The cryptocurrency contagion is spilling over into mortgage lenders

Two banks in the cryptocurrency sector have turned to the federal mortgage system to facilitate customer withdrawals.

Silvergate Capital and Signature Bank borrowed billions from the Federal Home Loan Banks, the system created to shore up mortgage lending during the Great Depression, the Wall Street Journal (WSJ) reported on Saturday (January 21).

Signature borrowed nearly $10 billion in the fourth quarter, the report said, citing securities deposits, while Silvergate borrowed $3.6 billion.

The news comes on the heels of reports that both banks have seen increased outflows of cryptocurrency-related deposits from customers, and as the industry as a whole continues to grapple with the aftermath of last year’s FTX crash and of a broader downturn in the industry.

The WSJ notes that loans from Signature, which primarily dealt with multifamily properties before moving into cryptocurrency, are more than double the largest amount borrowed in several years, while Silvergate had no bank loans for home loans l ‘last year.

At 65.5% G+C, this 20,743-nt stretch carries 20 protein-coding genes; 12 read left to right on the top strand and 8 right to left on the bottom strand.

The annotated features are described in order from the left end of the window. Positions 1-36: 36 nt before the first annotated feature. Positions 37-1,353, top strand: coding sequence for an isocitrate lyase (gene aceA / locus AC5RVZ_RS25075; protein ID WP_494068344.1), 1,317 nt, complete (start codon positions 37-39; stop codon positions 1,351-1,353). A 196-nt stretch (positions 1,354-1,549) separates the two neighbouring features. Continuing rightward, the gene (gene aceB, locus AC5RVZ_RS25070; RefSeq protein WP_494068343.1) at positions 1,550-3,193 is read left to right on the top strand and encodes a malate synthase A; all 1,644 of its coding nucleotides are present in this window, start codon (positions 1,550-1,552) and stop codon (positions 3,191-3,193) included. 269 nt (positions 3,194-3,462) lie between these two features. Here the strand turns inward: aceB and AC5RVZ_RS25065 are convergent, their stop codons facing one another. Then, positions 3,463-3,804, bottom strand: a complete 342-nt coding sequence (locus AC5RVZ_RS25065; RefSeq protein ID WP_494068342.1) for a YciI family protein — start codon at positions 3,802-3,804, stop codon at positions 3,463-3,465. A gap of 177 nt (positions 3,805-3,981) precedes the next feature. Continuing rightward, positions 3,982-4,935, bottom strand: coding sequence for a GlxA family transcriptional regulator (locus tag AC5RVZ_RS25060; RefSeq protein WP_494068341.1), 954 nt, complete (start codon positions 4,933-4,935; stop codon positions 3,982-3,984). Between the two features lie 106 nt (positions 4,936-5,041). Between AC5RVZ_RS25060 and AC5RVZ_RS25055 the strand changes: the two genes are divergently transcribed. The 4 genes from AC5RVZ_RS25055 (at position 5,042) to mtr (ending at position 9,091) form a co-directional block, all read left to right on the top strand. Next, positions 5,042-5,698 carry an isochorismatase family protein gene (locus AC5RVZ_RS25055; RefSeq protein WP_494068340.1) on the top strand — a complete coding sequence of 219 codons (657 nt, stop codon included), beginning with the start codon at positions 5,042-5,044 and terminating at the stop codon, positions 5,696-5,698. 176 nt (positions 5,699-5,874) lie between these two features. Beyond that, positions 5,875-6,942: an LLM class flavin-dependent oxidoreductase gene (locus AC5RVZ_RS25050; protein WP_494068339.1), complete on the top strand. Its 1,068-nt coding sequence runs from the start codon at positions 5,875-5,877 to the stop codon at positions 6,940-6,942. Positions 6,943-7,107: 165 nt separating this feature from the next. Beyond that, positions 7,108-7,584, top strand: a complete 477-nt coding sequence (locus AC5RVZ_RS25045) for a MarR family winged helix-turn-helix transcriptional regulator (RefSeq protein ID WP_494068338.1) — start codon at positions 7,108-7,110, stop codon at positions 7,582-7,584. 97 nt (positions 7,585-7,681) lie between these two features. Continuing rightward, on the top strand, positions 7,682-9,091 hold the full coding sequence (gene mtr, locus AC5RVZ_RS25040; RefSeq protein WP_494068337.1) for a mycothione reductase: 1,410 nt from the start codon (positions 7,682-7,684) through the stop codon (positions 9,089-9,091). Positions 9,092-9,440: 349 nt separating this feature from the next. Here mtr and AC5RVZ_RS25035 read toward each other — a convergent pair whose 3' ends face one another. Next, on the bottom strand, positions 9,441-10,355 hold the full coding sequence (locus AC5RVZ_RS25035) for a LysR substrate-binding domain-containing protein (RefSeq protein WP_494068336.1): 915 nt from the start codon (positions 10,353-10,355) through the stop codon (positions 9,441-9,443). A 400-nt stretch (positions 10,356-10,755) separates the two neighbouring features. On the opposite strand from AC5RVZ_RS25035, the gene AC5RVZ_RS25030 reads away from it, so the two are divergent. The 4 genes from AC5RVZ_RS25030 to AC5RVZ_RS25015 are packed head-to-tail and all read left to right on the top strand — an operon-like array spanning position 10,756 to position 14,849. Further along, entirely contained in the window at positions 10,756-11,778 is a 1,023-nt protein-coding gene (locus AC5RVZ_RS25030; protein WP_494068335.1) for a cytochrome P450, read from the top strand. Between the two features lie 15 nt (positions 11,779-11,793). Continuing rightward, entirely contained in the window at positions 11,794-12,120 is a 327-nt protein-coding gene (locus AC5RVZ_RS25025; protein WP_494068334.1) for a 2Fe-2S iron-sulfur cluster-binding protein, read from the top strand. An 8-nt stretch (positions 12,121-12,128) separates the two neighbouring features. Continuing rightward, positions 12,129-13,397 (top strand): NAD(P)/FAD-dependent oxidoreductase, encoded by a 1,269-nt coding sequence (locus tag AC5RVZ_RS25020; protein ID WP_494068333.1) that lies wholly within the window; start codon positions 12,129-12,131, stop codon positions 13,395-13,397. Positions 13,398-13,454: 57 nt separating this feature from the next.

In a recent earnings call, Silvergate announced a $1 billion loss for the fourth quarter of 2022. CEO Alan Lane told analysts the bank plans to cease offering some cash management services, discontinue some custodial services of cryptocurrencies and eliminate a portion of its product portfolio of digital assets.

As FTX imploded, Silvergate customers withdrew approximately $8.1 billion in deposits in the last three months of 2022.

As PYMNTS wrote last week, “the conversation around cryptocurrencies and their trustworthiness has become increasingly polarized,” with Japan asking regulators around the world to treat cryptocurrency companies with the same level of oversight as traditional banks.

“If you like to implement effective regulation, you have to do the same as you regulate and supervise traditional institutions,” said Mamoru Yanase, deputy director general of the Financial Services Agency’s Strategy Development and Management Office. “What caused the latest scandal is not cryptographic technology per se, but loose governance, lax internal controls, and a lack of regulation and oversight.”

Similar calls have come from officials in the United States, with Sens. Elizabeth Warren, D-Mass., and Tina Smith, D-Minn., who wrote to federal financial regulators late last year to find out how they rate the banking system’s exposure to cryptographic risk.

“Banks’ relationships with crypto firms raise questions about the safety and robustness of our banking system and highlight potential loopholes that crypto firms may be trying to exploit to gain further access to banks,” the senators wrote.

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